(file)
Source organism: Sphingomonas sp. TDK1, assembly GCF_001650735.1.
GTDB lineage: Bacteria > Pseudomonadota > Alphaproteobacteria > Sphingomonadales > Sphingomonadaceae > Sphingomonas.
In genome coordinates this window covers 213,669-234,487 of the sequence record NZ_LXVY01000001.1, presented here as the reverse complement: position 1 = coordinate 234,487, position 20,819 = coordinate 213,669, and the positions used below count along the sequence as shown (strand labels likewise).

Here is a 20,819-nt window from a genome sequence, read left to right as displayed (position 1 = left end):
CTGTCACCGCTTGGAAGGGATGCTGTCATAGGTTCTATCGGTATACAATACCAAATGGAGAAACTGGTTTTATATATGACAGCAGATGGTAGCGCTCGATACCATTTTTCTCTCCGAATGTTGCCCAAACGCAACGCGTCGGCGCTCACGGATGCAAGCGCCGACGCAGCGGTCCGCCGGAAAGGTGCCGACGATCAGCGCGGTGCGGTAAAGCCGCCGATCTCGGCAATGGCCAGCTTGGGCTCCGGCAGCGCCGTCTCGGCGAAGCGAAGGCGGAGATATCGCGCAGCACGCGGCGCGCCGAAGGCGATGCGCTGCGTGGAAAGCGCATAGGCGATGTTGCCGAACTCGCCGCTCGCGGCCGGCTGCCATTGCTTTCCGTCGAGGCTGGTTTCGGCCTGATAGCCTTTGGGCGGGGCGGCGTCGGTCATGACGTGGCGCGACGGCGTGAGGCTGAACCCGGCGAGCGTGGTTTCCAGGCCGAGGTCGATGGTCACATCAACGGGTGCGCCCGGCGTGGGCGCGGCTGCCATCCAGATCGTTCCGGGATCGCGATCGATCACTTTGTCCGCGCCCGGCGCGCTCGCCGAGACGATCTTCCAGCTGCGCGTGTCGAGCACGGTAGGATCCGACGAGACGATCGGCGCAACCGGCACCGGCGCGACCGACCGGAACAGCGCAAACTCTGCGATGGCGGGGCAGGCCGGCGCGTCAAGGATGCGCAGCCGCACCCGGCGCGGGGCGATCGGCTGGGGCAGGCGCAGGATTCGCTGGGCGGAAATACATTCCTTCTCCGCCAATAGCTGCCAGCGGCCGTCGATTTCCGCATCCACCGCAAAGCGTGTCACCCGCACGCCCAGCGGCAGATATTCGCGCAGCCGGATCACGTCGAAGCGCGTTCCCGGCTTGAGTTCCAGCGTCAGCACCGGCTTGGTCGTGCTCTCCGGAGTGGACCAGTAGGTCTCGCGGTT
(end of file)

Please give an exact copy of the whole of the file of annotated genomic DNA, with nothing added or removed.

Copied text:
Source organism: Sphingomonas sp. TDK1, assembly GCF_001650735.1.
GTDB lineage: Bacteria > Pseudomonadota > Alphaproteobacteria > Sphingomonadales > Sphingomonadaceae > Sphingomonas.
In genome coordinates this window covers 213,669-234,487 of the sequence record NZ_LXVY01000001.1, presented here as the reverse complement: position 1 = coordinate 234,487, position 20,819 = coordinate 213,669, and the positions used below count along the sequence as shown (strand labels likewise).

Here is a 20,819-nt window from a genome sequence, read left to right as displayed (position 1 = left end):
CTGTCACCGCTTGGAAGGGATGCTGTCATAGGTTCTATCGGTATACAATACCAAATGGAGAAACTGGTTTTATATATGACAGCAGATGGTAGCGCTCGATACCATTTTTCTCTCCGAATGTTGCCCAAACGCAACGCGTCGGCGCTCACGGATGCAAGCGCCGACGCAGCGGTCCGCCGGAAAGGTGCCGACGATCAGCGCGGTGCGGTAAAGCCGCCGATCTCGGCAATGGCCAGCTTGGGCTCCGGCAGCGCCGTCTCGGCGAAGCGAAGGCGGAGATATCGCGCAGCACGCGGCGCGCCGAAGGCGATGCGCTGCGTGGAAAGCGCATAGGCGATGTTGCCGAACTCGCCGCTCGCGGCCGGCTGCCATTGCTTTCCGTCGAGGCTGGTTTCGGCCTGATAGCCTTTGGGCGGGGCGGCGTCGGTCATGACGTGGCGCGACGGCGTGAGGCTGAACCCGGCGAGCGTGGTTTCCAGGCCGAGGTCGATGGTCACATCAACGGGTGCGCCCGGCGTGGGCGCGGCTGCCATCCAGATCGTTCCGGGATCGCGATCGATCACTTTGTCCGCGCCCGGCGCGCTCGCCGAGACGATCTTCCAGCTGCGCGTGTCGAGCACGGTAGGATCCGACGAGACGATCGGCGCAACCGGCACCGGCGCGACCGACCGGAACAGCGCAAACTCTGCGATGGCGGGGCAGGCCGGCGCGTCAAGGATGCGCAGCCGCACCCGGCGCGGGGCGATCGGCTGGGGCAGGCGCAGGATTCGCTGGGCGGAAATACATTCCTTCTCCGCCAATAGCTGCCAGCGGCCGTCGATTTCCGCATCCACCGCAAAGCGTGTCACCCGCACGCCCAGCGGCAGATATTCGCGCAGCCGGATCACGTCGAAGCGCGTTCCCGGCTTGAGTTCCAGCGTCAGCACCGGCTTGGTCGTGCTCTCCGGAGTGGACCAGTAGGTCTCGCGGTT